Mayo Clinic sees opportunity in high speed rail line
(The following story by Jeffrey Pieters appeared on the Post-Bulletin website on May 8, 2009.)
ROCHESTER, Minn. — Rochester area officials have been quietly shaping a route for high-speed passenger rail that goes to Rochester International Airport, runs west to Owatonna and then north to the Twin Cities, the Post-Bulletin has learned.
Officials representing Mayo Clinic, Rochester and Olmsted County have been holding low-profile meetings with rural officials in Olmsted and Dodge counties to build support for the rail plan.
Mayo has been holding meetings with township officials about the line.
"We're just out in conversation with the folks in the townships and wanting them to be aware of the opportunity and what we're trying to accomplish, and trying to bring them into the conversation," Gade said.
Mayo and Rochester have been involved in trying to plot a rural rail line before. Some residents were reminded of Rochester's 1998 proposal to re-route the DM&E line around the south side of the city. Landowners' five-year fight to block that 34-mile route was costly ($80,000 paid and raised by the landowners themselves) and bitter.
The new proposal "sure sounds like the same route to me," said Ken Oehlke, a High Forest Township supervisor who attended a meeting Monday morning at the Rochester Township Hall.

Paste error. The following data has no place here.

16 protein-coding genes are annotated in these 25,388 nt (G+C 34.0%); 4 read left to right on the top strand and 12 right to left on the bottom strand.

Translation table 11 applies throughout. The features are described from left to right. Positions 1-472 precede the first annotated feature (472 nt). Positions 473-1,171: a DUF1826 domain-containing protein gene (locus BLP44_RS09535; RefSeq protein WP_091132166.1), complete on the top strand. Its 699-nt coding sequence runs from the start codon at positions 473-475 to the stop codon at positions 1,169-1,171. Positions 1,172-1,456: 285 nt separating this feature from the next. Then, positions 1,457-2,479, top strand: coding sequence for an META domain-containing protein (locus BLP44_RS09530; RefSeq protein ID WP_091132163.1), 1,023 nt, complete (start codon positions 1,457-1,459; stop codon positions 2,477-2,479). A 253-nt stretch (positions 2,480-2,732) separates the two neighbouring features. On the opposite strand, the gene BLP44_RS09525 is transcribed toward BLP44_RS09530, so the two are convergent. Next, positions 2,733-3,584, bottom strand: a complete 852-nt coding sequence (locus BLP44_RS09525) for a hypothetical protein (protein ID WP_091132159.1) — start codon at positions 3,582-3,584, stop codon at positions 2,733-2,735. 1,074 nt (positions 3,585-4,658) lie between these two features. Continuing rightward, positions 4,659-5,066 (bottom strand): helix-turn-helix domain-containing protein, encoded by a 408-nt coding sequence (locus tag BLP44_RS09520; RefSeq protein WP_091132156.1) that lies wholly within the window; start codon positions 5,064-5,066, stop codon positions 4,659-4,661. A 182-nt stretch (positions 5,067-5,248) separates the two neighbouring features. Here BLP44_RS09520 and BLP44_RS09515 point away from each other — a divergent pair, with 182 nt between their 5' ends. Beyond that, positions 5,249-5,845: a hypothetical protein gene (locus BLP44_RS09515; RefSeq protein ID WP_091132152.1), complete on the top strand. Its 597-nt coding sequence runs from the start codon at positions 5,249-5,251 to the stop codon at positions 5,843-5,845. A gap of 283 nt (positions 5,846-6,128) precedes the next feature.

Mayo officials tried to set up an individual meeting this week with Kathy King, past president of the citizens group that fought the bypass, but she declined, saying that she wanted other members of her group to be present if she met.
Earlier this year, King and other rural residents spoke out against Olmsted County's formation of a regional railroad authority. The authority has power to levy up to a $6 million tax and to condemn land for rail-building purposes. The county board approved the authority on a 5-2 vote.
County Board Chairman Matt Flynn, who voted against adopting the railroad authority and opposed the 1998 bypass proposal, said he was aware of the recent discussions but unable to speak about them because he had subscribed to a confidentiality agreement.
Whatever kind of rail development plan comes forward, Flynn said, "I want to make sure it's fair and common sense is involved."
Friday, May 8, 2009
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